Perhaps you have a partner that has gone back to work, and there is now a big difference between how the two of you spend day-to-day life? Perhaps you’re a single parent, or maybe just spending a large chunk of your time with a baby, rather than at work or socialising, is making you miss your ‘old self’?
Whatever you’re experiencing, you are certainly not alone, and finding others who understand what you’re going through will be so invaluable. Here are a few tips on how to connect with other parents.
Join a few antenatal classes
While it can be hard to muster the energy to join different groups and classes while pregnant, they can be a great way to meet others. From advice groups run by organisations such as the National Childbirth Trust (NCT) to specific exercise classes or even hypnotherapy groups, there’s a huge variety to try. You may not ‘click’ instantly with everyone, but if there’s even one other parent in your area that you keep in touch with, it’s worth it.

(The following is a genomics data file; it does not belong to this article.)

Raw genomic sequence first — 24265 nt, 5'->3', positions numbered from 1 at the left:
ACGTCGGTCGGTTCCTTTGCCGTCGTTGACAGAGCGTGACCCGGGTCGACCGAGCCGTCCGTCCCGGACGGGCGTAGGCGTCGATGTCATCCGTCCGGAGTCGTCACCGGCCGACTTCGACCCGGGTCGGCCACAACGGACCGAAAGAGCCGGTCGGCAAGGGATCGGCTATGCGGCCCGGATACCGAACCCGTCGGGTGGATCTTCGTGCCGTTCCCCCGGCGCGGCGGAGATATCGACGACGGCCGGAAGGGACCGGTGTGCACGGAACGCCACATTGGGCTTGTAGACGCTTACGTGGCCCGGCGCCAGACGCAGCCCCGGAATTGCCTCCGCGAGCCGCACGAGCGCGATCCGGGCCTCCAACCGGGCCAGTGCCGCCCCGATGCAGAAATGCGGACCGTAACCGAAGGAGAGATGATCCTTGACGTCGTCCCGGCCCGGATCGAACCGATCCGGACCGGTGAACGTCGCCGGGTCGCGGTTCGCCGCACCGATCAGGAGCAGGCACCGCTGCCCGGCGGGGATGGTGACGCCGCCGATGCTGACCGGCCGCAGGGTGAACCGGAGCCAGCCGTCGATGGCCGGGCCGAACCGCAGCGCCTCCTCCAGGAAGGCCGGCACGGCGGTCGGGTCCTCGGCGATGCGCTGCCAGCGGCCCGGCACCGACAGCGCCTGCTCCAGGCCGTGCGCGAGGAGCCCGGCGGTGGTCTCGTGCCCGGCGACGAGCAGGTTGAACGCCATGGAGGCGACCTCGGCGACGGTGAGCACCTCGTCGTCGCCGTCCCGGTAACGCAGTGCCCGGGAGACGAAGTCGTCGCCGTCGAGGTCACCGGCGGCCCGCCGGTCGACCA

Look for parenting groups post-baby
Similarly with antenatal classes, postnatal groups can feel like a bit of a hassle, but do try and head to a few, because in time you’re likely to get to know some of the other parents and have the odd chat. And a conversation with another adult, particularly one who may be in the same position as you, be that sleep-deprived or struggling with single parenthood, will go a long way to alleviating loneliness.
Head to online communities
Getting out of the house is hugely important, but of course there will be many an hour you want, or need, to spend at home, in which case online parenting communities can come in handy. There’s a wide range of websites available, where you can ask questions, receive tried-and-tested tips, or even just find a sensitive response to anything you may be struggling with.
Ultimately there’s nothing wrong in feeling isolated after parenthood, so definitely don’t feel guilty for missing your old life. But if you can connect with others, in a way that suits you, you should feel a least a little of the loneliness lifting. Good luck, and if you’d like more advice or information, check out our wide range of articles all about the highs and lows of parenthood.